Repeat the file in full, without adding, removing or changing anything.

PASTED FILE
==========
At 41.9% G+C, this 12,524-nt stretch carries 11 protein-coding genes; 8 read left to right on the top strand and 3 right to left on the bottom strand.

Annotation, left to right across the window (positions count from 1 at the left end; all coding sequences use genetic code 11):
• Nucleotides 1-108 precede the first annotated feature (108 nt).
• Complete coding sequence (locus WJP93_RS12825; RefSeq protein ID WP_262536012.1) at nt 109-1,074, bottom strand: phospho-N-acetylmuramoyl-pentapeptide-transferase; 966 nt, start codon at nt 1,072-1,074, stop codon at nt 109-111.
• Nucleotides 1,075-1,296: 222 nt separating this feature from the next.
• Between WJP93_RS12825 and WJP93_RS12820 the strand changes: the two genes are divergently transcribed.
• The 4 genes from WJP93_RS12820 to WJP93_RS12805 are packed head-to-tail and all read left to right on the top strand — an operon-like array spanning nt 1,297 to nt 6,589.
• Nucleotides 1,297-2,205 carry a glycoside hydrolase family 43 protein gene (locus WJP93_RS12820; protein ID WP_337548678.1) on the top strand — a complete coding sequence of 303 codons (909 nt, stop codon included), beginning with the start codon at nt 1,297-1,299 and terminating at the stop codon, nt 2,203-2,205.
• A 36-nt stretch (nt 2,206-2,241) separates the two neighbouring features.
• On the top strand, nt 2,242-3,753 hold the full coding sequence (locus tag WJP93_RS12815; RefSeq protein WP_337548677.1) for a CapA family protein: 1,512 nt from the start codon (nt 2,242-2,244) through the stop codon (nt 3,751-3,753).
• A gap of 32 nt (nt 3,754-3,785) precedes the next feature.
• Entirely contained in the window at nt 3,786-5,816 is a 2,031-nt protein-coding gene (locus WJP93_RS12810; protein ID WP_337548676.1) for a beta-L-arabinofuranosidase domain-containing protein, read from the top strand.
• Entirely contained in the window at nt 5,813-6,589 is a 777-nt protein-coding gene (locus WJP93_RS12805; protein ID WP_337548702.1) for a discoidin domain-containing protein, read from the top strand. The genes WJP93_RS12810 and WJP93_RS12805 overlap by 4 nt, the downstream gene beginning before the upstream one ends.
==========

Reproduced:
At 41.9% G+C, this 12,524-nt stretch carries 11 protein-coding genes; 8 read left to right on the top strand and 3 right to left on the bottom strand.

Annotation, left to right across the window (positions count from 1 at the left end; all coding sequences use genetic code 11):
• Nucleotides 1-108 precede the first annotated feature (108 nt).
• Complete coding sequence (locus WJP93_RS12825; RefSeq protein ID WP_262536012.1) at nt 109-1,074, bottom strand: phospho-N-acetylmuramoyl-pentapeptide-transferase; 966 nt, start codon at nt 1,072-1,074, stop codon at nt 109-111.
• Nucleotides 1,075-1,296: 222 nt separating this feature from the next.
• Between WJP93_RS12825 and WJP93_RS12820 the strand changes: the two genes are divergently transcribed.
• The 4 genes from WJP93_RS12820 to WJP93_RS12805 are packed head-to-tail and all read left to right on the top strand — an operon-like array spanning nt 1,297 to nt 6,589.
• Nucleotides 1,297-2,205 carry a glycoside hydrolase family 43 protein gene (locus WJP93_RS12820; protein ID WP_337548678.1) on the top strand — a complete coding sequence of 303 codons (909 nt, stop codon included), beginning with the start codon at nt 1,297-1,299 and terminating at the stop codon, nt 2,203-2,205.
• A 36-nt stretch (nt 2,206-2,241) separates the two neighbouring features.
• On the top strand, nt 2,242-3,753 hold the full coding sequence (locus tag WJP93_RS12815; RefSeq protein WP_337548677.1) for a CapA family protein: 1,512 nt from the start codon (nt 2,242-2,244) through the stop codon (nt 3,751-3,753).
• A gap of 32 nt (nt 3,754-3,785) precedes the next feature.
• Entirely contained in the window at nt 3,786-5,816 is a 2,031-nt protein-coding gene (locus WJP93_RS12810; protein ID WP_337548676.1) for a beta-L-arabinofuranosidase domain-containing protein, read from the top strand.
• Entirely contained in the window at nt 5,813-6,589 is a 777-nt protein-coding gene (locus WJP93_RS12805; protein ID WP_337548702.1) for a discoidin domain-containing protein, read from the top strand. The genes WJP93_RS12810 and WJP93_RS12805 overlap by 4 nt, the downstream gene beginning before the upstream one ends.